Frequently Asked Personal Injury Law Questions – Lipkin & Higgins – Chicago, IL

FAQ: Frequently Asked Personal Injury Law Questions

Q) I was injured in an accident, do I need a personal injury lawyer?

A) There is no absolute answer to this question, but generally speaking ask yourself whether you feel more confident hiring a personal injury attorney to represent you, and how confident you are that the insurance company for the person or entity causing your accident will treat you fairly. If you have doubts as to whether you need an attorney, simply call our Chicago law firm. There is no charge for a consultation, and the discussion will likely help you make your decision.


Q) I was injured in an accident. Should I wait to receive medical treatment until I speak with a personal injury lawyer?

A) No, you should seek medical treatment immediately after an accident to address your injuries, to improve your life and to get back to what you were doing before the accident.

Q) How does a personal injury case differ from a Workers’ Compensation case?

A) Basically, with regard to negligence and caps. In a personal injury case you need to prove negligence; in a Workers’ Compensation case you do not.  Once negligence is proven however there are no caps in a personal injury case in Illinois. Compensation in a Workers’ Compensation case is tied to a person’s average weekly wage, and by operation of law, there are caps on Temporary Total Disability and Permanent Disability payments.


Q) What damages are available in a Workers’ Compensation case?

A) Workers’ Compensation awards may consist of two-thirds of your average weekly wage (up to certain maximal limits), permanent disability and payment of your past and future medical bills.

Q) What damages are available in personal injury cases?

A) Assuming the evidence merits each of these categories, a person injured in a personal injury case, such as a car accident, would be entitled to past and future lost wages, past and future medical bills, pain and suffering and disability/loss of a normal life.

Q) Why does my personal injury case take so long to resolve?

A) There are many potential reasons, such as:

  • A case requires the cooperation of all parties;
  • The Court docket may be crowded. In general, Cook County, Illinois cases take longer to get to trial than cases in the collar counties;
  • Witnesses may not be immediately available; and
  • Whether your attorney seizes the initiative. Experienced personal injury attorneys know the pre-trial process and don’t wait to be ordered by a Court to take specific actions.  Rather, each step in the pre-trial process is anticipated and satisfied as quickly as possible.

Q) Why won’t the insurance company settle my case?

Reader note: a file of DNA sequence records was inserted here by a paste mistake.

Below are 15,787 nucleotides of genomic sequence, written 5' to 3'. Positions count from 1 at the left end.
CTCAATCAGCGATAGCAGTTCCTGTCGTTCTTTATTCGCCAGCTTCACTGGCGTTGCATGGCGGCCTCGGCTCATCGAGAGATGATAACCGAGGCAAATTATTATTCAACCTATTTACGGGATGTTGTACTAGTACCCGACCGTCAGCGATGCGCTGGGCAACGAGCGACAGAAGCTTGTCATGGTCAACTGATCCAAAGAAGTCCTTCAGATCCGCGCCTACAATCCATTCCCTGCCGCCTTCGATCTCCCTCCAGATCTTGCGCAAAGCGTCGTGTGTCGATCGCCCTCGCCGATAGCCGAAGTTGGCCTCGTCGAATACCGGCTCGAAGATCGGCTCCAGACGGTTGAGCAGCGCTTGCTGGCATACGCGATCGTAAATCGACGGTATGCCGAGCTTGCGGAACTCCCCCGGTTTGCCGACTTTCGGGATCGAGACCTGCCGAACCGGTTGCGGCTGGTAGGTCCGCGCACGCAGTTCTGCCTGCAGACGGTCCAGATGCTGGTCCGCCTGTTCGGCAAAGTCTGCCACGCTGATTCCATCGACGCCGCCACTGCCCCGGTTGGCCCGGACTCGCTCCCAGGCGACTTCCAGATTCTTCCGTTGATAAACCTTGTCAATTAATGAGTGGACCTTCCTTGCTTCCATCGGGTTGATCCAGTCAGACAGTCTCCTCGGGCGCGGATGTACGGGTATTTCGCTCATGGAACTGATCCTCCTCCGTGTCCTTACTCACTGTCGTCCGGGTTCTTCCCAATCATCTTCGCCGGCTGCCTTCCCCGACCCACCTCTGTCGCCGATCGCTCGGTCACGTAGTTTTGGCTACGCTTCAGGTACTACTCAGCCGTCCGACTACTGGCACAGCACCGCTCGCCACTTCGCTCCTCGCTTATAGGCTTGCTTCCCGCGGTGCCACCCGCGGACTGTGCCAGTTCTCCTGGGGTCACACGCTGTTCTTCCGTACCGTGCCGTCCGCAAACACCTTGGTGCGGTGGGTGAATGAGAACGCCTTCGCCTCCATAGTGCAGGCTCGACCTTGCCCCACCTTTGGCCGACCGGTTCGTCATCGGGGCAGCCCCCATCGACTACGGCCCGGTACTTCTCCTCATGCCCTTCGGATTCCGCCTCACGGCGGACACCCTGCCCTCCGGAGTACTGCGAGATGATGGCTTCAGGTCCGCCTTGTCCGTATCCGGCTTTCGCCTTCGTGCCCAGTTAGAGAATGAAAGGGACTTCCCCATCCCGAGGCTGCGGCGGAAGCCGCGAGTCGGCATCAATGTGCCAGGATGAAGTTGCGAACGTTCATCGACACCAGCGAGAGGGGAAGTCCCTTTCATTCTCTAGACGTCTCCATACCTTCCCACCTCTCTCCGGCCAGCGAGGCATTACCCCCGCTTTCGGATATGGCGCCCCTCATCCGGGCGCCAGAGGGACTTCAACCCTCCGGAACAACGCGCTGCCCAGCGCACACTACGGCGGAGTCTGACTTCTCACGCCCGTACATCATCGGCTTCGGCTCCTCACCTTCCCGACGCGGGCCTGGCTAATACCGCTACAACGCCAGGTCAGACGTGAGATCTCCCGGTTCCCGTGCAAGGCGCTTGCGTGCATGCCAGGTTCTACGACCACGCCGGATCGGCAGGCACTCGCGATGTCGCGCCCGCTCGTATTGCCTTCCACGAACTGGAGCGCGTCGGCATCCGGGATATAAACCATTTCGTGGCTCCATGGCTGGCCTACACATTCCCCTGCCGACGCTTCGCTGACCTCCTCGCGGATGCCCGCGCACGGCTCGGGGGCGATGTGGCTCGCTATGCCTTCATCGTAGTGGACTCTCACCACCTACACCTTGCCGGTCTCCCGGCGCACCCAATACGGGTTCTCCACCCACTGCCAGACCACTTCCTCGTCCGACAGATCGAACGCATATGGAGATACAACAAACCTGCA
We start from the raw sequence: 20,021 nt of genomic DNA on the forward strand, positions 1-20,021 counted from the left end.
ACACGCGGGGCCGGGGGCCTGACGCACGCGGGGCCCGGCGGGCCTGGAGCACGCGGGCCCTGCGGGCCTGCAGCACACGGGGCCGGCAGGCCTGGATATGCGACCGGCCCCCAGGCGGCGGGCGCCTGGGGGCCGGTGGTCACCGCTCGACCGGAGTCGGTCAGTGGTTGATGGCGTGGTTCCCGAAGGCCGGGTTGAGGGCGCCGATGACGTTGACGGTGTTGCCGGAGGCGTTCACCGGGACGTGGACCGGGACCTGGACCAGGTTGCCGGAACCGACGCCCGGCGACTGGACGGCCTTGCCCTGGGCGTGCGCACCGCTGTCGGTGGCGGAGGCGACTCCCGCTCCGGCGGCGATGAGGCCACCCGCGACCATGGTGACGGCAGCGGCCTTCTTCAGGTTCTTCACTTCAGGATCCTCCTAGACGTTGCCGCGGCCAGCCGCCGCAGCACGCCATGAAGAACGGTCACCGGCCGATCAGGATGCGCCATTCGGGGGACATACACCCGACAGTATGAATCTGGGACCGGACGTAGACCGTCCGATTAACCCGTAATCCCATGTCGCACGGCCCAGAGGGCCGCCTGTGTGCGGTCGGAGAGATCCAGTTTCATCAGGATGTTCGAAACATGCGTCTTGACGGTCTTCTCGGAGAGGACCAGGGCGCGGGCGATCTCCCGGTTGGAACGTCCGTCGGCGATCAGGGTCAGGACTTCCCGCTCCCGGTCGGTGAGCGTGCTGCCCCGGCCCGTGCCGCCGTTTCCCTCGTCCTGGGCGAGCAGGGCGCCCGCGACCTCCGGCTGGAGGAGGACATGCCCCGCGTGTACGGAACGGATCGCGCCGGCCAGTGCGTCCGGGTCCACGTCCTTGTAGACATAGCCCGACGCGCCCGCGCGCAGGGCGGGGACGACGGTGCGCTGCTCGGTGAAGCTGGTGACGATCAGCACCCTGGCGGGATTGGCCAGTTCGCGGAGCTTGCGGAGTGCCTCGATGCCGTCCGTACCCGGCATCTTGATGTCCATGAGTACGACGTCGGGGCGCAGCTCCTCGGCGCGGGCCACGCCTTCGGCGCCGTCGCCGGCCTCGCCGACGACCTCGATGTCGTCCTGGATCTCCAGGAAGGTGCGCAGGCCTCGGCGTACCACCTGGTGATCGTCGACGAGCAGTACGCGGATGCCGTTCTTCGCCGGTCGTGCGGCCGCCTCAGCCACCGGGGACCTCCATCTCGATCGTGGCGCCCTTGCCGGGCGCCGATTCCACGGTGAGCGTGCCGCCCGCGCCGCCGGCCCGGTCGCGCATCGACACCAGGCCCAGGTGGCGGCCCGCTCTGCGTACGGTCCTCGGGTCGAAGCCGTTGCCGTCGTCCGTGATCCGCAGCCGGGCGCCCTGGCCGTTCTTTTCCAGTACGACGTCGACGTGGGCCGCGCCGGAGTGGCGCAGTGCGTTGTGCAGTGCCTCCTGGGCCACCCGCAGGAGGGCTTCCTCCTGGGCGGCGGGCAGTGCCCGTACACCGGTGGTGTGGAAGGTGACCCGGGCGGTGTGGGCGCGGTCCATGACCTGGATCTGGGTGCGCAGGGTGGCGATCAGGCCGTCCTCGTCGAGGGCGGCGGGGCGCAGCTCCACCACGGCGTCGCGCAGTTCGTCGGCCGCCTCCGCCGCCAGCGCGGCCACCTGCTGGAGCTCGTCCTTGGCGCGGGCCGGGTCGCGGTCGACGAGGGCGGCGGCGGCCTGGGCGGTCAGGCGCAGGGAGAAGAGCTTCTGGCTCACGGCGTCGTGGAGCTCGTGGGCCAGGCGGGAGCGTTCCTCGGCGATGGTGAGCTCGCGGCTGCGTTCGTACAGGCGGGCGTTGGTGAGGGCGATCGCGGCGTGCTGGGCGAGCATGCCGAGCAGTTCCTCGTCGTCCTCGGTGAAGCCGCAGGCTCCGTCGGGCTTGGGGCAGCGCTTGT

A) There are many reasons an insurance company may not settle your personal injury case.  For example:

  • The insurance company may believe that it is not responsible for your injuries; or
  • They may believe that your medical treatment was excessive or unrelated to your accident. They will demand strict proof both as to how your accident happened and your claimed damages, and often hire an expert to refute your claim. While it is understandable that an injured person focuses solely on his/her injuries and the effects of these injuries on your life, the insurance company should not be expected to be sympathetic to your case. The litigation process is adversarial in nature, not unlike contestants in a sporting event. This is an additional reason to consider hiring an attorney.


Q) What car accident rights exist for an accident you didn’t cause?

A) If injured, you have the right to seek compensation for your injuries.  If you have liability insurance, you have the right to be defended under your policy at no cost to you.

Q) Would you sue a doctor or a hospital for mistreatment?

A) This depends on the facts of your case. Many times you would sue both the doctor and hospital. This decision almost always entails working closely with a medical expert we hire to help us better understand complex medical issues. Part of our medical malpractice evaluation includes exploring who may be liable under injury law.

Q) Would you lose your Workers’ Comp benefits if you get laid off from work?

A) No. A person’s entitlement to Workers’ Compensation benefits exists independent of work status. If you are unable to work because of a work related injury, you are entitled to Workman's Comp benefits whether you are laid off or even fired.  

Q) Would an MRI show cauda equina syndrome?

A) Not technically, as cauda equina syndrome is a diagnosis made on the basis of clinical information — bowel, bladder problems, saddle anesthesia, leg weakness, etc. An MRI would confirm a central herniated disk, an injury to the cauda equina nerve roots which lay in the spinal canal, and which is the most common cause of cauda equina syndrome.

Q) Can an employer force an injured employee to return to work?

A) No, the employer cannot “force” you to return to work but the employer can cut off your Workman's Comp benefits if you do not return to work. This most commonly arises when the employer sends you for a so called “Independent Medical Evaluation” (IME) with a company doctor who believes you could return to work. This opinion may conflict with that of your treating doctor. Your employer and its Workers’ Compensation insurance company have a right to depend on medical evidence which favors its position. You have two options at this point:

  • Either go to trial and have the Court determine whether or not there is a legal-medical basis for you to be off work; or